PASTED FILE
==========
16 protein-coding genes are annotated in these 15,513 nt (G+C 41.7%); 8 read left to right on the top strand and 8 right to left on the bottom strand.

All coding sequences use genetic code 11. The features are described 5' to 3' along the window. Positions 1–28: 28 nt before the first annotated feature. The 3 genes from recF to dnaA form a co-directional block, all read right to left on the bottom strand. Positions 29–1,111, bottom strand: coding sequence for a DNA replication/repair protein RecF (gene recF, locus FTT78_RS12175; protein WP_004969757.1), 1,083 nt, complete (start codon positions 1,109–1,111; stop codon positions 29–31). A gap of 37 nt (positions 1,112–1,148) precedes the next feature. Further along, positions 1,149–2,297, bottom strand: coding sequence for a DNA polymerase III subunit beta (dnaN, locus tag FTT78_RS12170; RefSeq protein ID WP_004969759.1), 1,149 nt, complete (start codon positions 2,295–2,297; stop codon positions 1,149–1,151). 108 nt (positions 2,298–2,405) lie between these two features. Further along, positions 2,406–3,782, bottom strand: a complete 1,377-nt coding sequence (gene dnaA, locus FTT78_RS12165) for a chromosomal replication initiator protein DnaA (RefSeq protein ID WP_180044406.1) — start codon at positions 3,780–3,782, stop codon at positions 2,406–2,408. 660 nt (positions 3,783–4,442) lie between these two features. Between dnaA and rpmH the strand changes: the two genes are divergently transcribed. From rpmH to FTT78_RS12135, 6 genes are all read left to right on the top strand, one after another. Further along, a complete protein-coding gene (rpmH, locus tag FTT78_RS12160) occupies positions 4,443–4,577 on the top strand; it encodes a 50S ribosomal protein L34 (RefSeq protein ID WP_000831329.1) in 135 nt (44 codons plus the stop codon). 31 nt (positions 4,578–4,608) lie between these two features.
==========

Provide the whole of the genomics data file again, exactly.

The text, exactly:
16 protein-coding genes are annotated in these 15,513 nt (G+C 41.7%); 8 read left to right on the top strand and 8 right to left on the bottom strand.

All coding sequences use genetic code 11. The features are described 5' to 3' along the window. Positions 1–28: 28 nt before the first annotated feature. The 3 genes from recF to dnaA form a co-directional block, all read right to left on the bottom strand. Positions 29–1,111, bottom strand: coding sequence for a DNA replication/repair protein RecF (gene recF, locus FTT78_RS12175; protein WP_004969757.1), 1,083 nt, complete (start codon positions 1,109–1,111; stop codon positions 29–31). A gap of 37 nt (positions 1,112–1,148) precedes the next feature. Further along, positions 1,149–2,297, bottom strand: coding sequence for a DNA polymerase III subunit beta (dnaN, locus tag FTT78_RS12170; RefSeq protein ID WP_004969759.1), 1,149 nt, complete (start codon positions 2,295–2,297; stop codon positions 1,149–1,151). 108 nt (positions 2,298–2,405) lie between these two features. Further along, positions 2,406–3,782, bottom strand: a complete 1,377-nt coding sequence (gene dnaA, locus FTT78_RS12165) for a chromosomal replication initiator protein DnaA (RefSeq protein ID WP_180044406.1) — start codon at positions 3,780–3,782, stop codon at positions 2,406–2,408. 660 nt (positions 3,783–4,442) lie between these two features. Between dnaA and rpmH the strand changes: the two genes are divergently transcribed. From rpmH to FTT78_RS12135, 6 genes are all read left to right on the top strand, one after another. Further along, a complete protein-coding gene (rpmH, locus tag FTT78_RS12160) occupies positions 4,443–4,577 on the top strand; it encodes a 50S ribosomal protein L34 (RefSeq protein ID WP_000831329.1) in 135 nt (44 codons plus the stop codon). 31 nt (positions 4,578–4,608) lie between these two features.